Resistance Training by Darragh Bolton
What is resistance training and why it helps us to get better?
If you have had any type of injury and attended a physiotherapist you would have been advised to do some exercises. Your physiotherapist may have referred to these exercises as strength training or resistance training. But when exactly does that mean and how can they make you better? Many years ago, we thought that bed rest was the cure for injury, but we now know this not to be the case. In fact, we now know that bed rest and immobility can also prolong the injury, something we most certainly do not want.
So what is resistance training?
Resistance training is any exercise that causes the muscles to contract against an external resistance with the expectation of increases in strength, power, hypertrophy (muscle size) and/or endurance.
The external resistance can be dumbbells, exercise tubing, your own body weight, water (swimming pool) or any other object that causes the muscles to contract.
Why does this help us get better when injured?
When we injure a muscle, ligament, or tendon we cause a bit of the fibres in these structures to slightly tear and or become inflamed. This causes pain and reduced function, thus for a period these structures are weakened. By putting resistance through these structures, we can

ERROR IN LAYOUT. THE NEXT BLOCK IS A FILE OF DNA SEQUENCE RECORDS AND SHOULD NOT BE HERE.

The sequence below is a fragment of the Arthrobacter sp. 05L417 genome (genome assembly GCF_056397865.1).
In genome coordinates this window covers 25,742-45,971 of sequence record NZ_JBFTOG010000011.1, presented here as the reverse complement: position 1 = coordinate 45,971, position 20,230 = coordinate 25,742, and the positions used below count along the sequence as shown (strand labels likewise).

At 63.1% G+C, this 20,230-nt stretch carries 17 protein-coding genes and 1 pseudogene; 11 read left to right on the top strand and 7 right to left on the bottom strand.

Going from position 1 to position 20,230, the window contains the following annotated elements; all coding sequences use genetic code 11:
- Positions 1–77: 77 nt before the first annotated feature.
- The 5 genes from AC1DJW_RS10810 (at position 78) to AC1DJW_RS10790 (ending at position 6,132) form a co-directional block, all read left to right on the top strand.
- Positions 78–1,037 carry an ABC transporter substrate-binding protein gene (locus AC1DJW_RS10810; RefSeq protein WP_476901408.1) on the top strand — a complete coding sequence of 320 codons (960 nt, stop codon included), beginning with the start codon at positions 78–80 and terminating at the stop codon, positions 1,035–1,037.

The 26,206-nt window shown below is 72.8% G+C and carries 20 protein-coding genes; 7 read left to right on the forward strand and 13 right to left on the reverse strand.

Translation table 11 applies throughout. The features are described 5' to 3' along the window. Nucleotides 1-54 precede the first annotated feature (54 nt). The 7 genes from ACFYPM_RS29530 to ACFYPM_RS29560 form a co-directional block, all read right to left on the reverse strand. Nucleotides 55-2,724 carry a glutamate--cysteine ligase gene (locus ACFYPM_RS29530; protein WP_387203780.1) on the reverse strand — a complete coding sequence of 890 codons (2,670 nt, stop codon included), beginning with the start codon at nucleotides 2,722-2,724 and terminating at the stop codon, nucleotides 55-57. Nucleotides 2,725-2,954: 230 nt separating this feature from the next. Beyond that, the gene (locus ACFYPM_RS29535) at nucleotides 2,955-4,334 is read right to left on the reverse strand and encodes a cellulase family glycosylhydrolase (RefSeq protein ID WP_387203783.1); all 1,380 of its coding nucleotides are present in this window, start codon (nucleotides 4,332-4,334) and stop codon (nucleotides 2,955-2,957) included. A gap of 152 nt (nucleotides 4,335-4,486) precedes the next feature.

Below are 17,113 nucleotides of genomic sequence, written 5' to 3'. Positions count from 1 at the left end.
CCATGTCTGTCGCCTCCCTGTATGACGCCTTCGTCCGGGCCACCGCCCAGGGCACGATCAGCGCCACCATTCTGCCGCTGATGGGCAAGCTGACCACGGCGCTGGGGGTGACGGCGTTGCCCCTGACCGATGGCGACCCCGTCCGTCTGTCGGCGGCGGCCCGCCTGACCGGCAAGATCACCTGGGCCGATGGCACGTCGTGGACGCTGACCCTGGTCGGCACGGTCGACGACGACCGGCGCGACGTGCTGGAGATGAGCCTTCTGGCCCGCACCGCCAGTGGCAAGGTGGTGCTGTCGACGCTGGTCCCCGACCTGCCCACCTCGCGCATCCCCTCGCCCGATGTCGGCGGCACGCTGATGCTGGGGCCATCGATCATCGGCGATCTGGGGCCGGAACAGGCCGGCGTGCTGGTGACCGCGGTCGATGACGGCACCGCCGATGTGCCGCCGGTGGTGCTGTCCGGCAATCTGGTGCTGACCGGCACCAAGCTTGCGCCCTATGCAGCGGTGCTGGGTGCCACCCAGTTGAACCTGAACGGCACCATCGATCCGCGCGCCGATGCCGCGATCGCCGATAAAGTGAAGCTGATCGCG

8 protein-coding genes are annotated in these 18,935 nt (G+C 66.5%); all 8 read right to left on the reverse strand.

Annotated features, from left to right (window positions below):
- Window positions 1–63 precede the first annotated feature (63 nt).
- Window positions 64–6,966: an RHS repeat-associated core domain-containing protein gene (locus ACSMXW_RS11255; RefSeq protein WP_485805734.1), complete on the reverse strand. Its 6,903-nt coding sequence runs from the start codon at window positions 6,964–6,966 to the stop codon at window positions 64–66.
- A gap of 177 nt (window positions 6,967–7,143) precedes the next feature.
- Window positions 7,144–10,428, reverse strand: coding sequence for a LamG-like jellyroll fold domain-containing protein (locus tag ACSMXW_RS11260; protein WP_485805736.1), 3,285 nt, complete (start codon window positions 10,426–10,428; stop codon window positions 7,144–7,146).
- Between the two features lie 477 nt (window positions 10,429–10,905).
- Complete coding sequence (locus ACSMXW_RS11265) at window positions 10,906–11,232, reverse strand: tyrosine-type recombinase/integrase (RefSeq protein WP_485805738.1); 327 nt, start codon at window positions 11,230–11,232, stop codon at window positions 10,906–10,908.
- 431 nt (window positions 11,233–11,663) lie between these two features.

1) decrease the pain and
2) over time increase the strength.
Resistance through tissue (muscle, ligament, tendon) therefore makes the structures more able to deal with the load it may need to tolerate. By not completing resistance training, those torn fibres will take a lot longer to regain their strength and function.
In many studies it has been shown that early mobilisation promotes earlier recovery time compared to prolonged bed rest.
Is resistance training safe?
Yes. Resistance training has been shown to be safe and very much advised when injured but also, and maybe more importantly, when you’re not injured as it can reduce the risk of injury in everyone. Resistance training has also been shown to benefit all age groups including children. That being said, resistance training is advised to be completed in a structured way under the guidance of a health professional, such as your Chartered Physiotherapist.
Is resistance training complicated?
No. A great acronym I use is KISS which stands for Keep It Super Simple. I like to give simple exercises that the patient can achieve and understand.
This way I feel the rehab exercises will be completed more times than not. Resistance training certainly can and does get more complex regarding the progression of the plan however that’s for the physiotherapist to worry about.
Resistance training is needed for the recovery of an injury as it loads the injured tissue thus making it more resistant.
Resistance training doesn’t have to be complicated, and it should be enjoyable.
by Darragh Bolton